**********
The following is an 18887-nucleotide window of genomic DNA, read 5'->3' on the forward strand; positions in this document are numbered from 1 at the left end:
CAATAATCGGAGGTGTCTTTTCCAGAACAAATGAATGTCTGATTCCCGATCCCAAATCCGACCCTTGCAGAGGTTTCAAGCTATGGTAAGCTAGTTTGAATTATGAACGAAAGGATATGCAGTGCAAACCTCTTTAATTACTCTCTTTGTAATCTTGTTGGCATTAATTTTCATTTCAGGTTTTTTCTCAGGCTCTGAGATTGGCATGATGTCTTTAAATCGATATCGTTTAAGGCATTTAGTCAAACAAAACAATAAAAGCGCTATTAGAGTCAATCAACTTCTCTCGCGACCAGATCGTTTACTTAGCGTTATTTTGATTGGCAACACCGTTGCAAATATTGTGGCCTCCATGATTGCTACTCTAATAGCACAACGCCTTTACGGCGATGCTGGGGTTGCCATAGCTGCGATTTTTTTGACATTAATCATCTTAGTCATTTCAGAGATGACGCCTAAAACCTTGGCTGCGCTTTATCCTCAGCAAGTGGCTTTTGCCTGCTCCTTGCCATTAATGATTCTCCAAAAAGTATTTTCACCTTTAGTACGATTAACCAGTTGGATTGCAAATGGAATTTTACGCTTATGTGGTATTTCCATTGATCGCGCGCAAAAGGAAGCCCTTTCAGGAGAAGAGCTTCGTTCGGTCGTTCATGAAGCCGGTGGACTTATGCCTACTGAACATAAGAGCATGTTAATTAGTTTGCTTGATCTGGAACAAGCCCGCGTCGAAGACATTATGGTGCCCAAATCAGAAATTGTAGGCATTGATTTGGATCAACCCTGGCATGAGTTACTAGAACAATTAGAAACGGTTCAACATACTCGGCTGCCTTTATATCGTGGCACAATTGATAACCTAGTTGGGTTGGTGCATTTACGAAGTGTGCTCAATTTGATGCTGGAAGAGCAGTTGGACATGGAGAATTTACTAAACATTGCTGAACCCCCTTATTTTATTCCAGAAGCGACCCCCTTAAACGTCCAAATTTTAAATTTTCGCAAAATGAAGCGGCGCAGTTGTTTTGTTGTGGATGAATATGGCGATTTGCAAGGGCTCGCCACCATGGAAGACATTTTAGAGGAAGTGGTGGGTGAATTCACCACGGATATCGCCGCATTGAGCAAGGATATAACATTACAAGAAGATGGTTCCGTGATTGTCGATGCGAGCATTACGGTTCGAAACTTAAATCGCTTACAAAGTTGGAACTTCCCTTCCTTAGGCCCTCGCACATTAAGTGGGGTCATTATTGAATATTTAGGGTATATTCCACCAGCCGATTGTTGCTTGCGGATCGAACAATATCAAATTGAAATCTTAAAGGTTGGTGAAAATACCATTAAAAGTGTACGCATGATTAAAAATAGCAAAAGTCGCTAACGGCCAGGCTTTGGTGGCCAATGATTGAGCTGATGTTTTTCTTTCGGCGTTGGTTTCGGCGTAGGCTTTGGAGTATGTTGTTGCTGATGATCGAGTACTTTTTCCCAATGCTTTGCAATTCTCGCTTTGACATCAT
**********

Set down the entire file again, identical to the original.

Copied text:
The following is an 18887-nucleotide window of genomic DNA, read 5'->3' on the forward strand; positions in this document are numbered from 1 at the left end:
CAATAATCGGAGGTGTCTTTTCCAGAACAAATGAATGTCTGATTCCCGATCCCAAATCCGACCCTTGCAGAGGTTTCAAGCTATGGTAAGCTAGTTTGAATTATGAACGAAAGGATATGCAGTGCAAACCTCTTTAATTACTCTCTTTGTAATCTTGTTGGCATTAATTTTCATTTCAGGTTTTTTCTCAGGCTCTGAGATTGGCATGATGTCTTTAAATCGATATCGTTTAAGGCATTTAGTCAAACAAAACAATAAAAGCGCTATTAGAGTCAATCAACTTCTCTCGCGACCAGATCGTTTACTTAGCGTTATTTTGATTGGCAACACCGTTGCAAATATTGTGGCCTCCATGATTGCTACTCTAATAGCACAACGCCTTTACGGCGATGCTGGGGTTGCCATAGCTGCGATTTTTTTGACATTAATCATCTTAGTCATTTCAGAGATGACGCCTAAAACCTTGGCTGCGCTTTATCCTCAGCAAGTGGCTTTTGCCTGCTCCTTGCCATTAATGATTCTCCAAAAAGTATTTTCACCTTTAGTACGATTAACCAGTTGGATTGCAAATGGAATTTTACGCTTATGTGGTATTTCCATTGATCGCGCGCAAAAGGAAGCCCTTTCAGGAGAAGAGCTTCGTTCGGTCGTTCATGAAGCCGGTGGACTTATGCCTACTGAACATAAGAGCATGTTAATTAGTTTGCTTGATCTGGAACAAGCCCGCGTCGAAGACATTATGGTGCCCAAATCAGAAATTGTAGGCATTGATTTGGATCAACCCTGGCATGAGTTACTAGAACAATTAGAAACGGTTCAACATACTCGGCTGCCTTTATATCGTGGCACAATTGATAACCTAGTTGGGTTGGTGCATTTACGAAGTGTGCTCAATTTGATGCTGGAAGAGCAGTTGGACATGGAGAATTTACTAAACATTGCTGAACCCCCTTATTTTATTCCAGAAGCGACCCCCTTAAACGTCCAAATTTTAAATTTTCGCAAAATGAAGCGGCGCAGTTGTTTTGTTGTGGATGAATATGGCGATTTGCAAGGGCTCGCCACCATGGAAGACATTTTAGAGGAAGTGGTGGGTGAATTCACCACGGATATCGCCGCATTGAGCAAGGATATAACATTACAAGAAGATGGTTCCGTGATTGTCGATGCGAGCATTACGGTTCGAAACTTAAATCGCTTACAAAGTTGGAACTTCCCTTCCTTAGGCCCTCGCACATTAAGTGGGGTCATTATTGAATATTTAGGGTATATTCCACCAGCCGATTGTTGCTTGCGGATCGAACAATATCAAATTGAAATCTTAAAGGTTGGTGAAAATACCATTAAAAGTGTACGCATGATTAAAAATAGCAAAAGTCGCTAACGGCCAGGCTTTGGTGGCCAATGATTGAGCTGATGTTTTTCTTTCGGCGTTGGTTTCGGCGTAGGCTTTGGAGTATGTTGTTGCTGATGATCGAGTACTTTTTCCCAATGCTTTGCAATTCTCGCTTTGACATCAT